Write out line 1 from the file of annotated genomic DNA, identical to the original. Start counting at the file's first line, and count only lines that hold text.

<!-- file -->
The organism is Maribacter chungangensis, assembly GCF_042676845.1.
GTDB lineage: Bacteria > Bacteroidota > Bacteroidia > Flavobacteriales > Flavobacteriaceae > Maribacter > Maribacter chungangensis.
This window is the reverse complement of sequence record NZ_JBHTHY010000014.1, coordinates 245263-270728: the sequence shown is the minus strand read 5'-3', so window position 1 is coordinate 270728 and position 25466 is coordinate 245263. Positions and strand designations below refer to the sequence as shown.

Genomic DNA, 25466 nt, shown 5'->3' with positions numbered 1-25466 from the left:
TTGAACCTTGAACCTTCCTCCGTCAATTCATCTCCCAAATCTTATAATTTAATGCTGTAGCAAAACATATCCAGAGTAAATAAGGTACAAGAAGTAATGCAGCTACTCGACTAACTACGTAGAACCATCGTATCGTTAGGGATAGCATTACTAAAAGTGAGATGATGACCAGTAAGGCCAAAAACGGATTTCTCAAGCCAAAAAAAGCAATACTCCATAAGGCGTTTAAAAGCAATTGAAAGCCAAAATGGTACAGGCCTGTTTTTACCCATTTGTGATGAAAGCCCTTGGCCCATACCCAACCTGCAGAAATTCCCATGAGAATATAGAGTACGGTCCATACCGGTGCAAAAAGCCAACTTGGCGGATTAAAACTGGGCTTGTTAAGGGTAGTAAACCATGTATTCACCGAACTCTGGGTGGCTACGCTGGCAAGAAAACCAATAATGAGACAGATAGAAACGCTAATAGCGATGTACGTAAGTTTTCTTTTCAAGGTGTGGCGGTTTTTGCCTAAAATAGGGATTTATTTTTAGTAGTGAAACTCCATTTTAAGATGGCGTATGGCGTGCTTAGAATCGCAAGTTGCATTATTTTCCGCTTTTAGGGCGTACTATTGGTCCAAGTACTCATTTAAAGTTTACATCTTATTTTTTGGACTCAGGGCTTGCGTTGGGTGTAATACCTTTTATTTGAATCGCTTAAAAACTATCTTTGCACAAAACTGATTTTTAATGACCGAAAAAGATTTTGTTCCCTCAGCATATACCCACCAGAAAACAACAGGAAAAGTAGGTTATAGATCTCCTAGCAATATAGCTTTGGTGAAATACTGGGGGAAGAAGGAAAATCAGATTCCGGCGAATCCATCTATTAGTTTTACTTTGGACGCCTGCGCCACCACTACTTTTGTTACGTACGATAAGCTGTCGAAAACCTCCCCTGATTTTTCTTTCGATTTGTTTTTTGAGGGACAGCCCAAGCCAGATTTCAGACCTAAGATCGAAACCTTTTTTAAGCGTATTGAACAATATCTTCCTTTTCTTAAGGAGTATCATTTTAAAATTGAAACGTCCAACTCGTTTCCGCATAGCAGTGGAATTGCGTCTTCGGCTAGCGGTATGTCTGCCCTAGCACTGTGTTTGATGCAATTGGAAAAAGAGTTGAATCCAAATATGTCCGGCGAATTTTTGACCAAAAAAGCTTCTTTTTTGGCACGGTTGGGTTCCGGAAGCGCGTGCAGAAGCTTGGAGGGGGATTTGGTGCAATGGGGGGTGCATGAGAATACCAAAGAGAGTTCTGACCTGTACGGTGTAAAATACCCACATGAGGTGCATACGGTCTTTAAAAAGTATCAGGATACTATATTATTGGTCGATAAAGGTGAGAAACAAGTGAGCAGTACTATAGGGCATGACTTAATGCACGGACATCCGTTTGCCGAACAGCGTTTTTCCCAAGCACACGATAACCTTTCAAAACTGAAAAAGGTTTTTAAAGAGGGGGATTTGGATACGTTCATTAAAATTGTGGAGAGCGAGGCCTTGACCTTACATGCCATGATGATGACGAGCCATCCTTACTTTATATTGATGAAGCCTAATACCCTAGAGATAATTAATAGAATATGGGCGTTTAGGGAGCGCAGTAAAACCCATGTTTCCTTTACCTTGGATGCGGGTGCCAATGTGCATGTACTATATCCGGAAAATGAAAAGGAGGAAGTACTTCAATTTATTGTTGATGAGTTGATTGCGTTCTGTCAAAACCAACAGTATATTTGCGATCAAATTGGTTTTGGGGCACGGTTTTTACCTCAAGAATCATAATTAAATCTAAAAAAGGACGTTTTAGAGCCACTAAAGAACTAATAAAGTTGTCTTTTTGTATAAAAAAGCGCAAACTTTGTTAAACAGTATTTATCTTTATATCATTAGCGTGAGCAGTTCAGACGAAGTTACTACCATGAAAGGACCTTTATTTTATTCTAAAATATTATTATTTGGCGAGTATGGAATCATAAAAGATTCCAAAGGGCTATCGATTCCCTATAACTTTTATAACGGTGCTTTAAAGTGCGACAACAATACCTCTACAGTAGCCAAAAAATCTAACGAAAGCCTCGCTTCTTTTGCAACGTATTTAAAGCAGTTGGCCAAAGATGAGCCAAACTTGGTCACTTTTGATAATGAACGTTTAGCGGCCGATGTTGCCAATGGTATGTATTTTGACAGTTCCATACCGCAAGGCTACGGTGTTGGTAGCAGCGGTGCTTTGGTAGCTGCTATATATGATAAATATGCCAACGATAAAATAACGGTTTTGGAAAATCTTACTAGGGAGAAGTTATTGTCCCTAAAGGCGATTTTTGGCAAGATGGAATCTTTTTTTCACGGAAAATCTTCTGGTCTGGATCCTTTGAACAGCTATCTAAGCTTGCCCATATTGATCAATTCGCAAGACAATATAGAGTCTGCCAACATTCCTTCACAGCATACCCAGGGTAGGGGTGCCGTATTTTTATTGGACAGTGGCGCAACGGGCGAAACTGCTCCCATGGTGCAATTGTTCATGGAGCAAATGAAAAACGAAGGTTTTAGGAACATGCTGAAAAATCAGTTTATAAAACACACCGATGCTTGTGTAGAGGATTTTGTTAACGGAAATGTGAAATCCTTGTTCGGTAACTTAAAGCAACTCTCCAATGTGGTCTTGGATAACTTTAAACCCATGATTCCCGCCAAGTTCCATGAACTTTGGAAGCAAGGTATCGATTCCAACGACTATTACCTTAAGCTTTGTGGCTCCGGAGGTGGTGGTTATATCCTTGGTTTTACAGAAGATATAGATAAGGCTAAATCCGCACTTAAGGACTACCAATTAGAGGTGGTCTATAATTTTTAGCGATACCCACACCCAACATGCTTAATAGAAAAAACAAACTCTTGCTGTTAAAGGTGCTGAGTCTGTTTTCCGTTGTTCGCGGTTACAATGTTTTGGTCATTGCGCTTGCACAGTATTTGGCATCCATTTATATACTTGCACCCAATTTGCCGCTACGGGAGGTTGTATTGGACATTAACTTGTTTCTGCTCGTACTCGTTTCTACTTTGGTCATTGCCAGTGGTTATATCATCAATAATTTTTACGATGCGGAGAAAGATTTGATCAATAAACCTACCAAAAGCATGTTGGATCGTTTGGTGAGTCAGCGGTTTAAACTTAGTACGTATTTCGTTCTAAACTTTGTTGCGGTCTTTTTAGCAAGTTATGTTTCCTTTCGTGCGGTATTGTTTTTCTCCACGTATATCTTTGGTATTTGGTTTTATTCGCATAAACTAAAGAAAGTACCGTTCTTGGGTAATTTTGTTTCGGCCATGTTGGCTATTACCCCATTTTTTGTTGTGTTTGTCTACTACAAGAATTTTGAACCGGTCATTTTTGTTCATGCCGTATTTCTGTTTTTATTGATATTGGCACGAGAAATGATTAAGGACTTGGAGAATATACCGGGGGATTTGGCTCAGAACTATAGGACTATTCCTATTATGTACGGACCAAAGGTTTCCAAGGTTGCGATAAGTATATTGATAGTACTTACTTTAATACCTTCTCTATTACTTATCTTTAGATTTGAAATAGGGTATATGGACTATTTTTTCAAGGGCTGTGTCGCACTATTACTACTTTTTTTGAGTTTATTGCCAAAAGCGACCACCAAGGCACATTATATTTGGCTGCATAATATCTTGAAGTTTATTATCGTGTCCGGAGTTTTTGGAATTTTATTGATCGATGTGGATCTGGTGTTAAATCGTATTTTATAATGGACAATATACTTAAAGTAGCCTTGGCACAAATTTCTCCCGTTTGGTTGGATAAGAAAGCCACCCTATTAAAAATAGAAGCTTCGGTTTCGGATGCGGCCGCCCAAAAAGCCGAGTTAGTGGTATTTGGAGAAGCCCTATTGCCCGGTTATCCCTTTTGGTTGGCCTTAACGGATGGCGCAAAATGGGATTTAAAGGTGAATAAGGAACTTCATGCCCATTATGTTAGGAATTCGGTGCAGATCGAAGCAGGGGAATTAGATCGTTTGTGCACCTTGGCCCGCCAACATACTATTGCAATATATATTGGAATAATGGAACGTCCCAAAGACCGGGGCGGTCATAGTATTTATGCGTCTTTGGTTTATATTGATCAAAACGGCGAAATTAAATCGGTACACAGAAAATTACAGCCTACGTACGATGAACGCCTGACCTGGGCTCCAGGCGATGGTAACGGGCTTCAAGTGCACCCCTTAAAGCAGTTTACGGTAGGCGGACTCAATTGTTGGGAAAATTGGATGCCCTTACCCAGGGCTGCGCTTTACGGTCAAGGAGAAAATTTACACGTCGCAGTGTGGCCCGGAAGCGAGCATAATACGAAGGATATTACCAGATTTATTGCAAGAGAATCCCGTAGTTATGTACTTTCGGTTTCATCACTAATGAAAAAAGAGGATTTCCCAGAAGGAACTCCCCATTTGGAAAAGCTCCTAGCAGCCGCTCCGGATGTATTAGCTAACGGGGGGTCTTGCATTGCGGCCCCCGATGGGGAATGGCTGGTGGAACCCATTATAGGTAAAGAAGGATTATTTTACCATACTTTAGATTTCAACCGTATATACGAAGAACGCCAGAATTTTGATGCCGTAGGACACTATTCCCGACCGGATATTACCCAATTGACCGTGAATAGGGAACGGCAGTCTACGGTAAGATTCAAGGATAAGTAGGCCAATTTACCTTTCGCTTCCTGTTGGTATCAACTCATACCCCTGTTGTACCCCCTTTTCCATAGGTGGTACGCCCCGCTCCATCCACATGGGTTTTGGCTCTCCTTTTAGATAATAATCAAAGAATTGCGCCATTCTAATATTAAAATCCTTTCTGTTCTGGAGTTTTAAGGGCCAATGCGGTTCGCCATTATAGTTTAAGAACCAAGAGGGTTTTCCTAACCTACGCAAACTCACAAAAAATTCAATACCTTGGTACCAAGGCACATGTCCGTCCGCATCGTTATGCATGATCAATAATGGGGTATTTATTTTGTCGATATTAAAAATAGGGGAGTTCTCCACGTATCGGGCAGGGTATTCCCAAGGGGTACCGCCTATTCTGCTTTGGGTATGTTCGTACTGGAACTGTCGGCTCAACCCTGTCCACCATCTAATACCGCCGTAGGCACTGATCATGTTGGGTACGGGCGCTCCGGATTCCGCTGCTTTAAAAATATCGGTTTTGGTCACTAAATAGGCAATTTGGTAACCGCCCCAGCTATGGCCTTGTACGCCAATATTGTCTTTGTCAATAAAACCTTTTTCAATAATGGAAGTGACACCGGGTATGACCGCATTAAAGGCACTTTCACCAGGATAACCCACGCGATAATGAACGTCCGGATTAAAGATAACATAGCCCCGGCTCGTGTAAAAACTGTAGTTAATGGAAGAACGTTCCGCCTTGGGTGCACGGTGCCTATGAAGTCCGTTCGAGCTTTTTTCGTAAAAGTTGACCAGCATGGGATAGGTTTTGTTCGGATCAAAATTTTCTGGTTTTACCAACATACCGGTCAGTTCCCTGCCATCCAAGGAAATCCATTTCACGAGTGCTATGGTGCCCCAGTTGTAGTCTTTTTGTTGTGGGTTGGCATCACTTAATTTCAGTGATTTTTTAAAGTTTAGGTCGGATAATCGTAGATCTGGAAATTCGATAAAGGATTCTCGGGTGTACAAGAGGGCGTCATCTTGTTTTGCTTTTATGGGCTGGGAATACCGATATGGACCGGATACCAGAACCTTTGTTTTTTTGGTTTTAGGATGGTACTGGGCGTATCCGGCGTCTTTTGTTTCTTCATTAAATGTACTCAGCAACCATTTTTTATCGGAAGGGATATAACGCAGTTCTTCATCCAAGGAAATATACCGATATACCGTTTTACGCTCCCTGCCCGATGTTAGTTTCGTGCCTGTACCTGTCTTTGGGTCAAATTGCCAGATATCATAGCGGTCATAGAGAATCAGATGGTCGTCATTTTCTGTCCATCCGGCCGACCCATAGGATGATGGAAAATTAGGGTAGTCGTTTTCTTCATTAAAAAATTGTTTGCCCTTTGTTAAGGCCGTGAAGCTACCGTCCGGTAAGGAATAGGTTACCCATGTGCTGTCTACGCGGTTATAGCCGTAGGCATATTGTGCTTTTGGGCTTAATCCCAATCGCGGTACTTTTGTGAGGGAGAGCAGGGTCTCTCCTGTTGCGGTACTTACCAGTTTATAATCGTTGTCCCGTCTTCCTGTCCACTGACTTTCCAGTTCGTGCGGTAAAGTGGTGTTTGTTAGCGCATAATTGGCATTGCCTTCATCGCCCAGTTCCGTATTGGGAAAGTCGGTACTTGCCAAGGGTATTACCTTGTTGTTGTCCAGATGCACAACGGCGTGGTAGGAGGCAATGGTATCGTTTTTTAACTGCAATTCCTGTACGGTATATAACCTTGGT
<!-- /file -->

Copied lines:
The organism is Maribacter chungangensis, assembly GCF_042676845.1.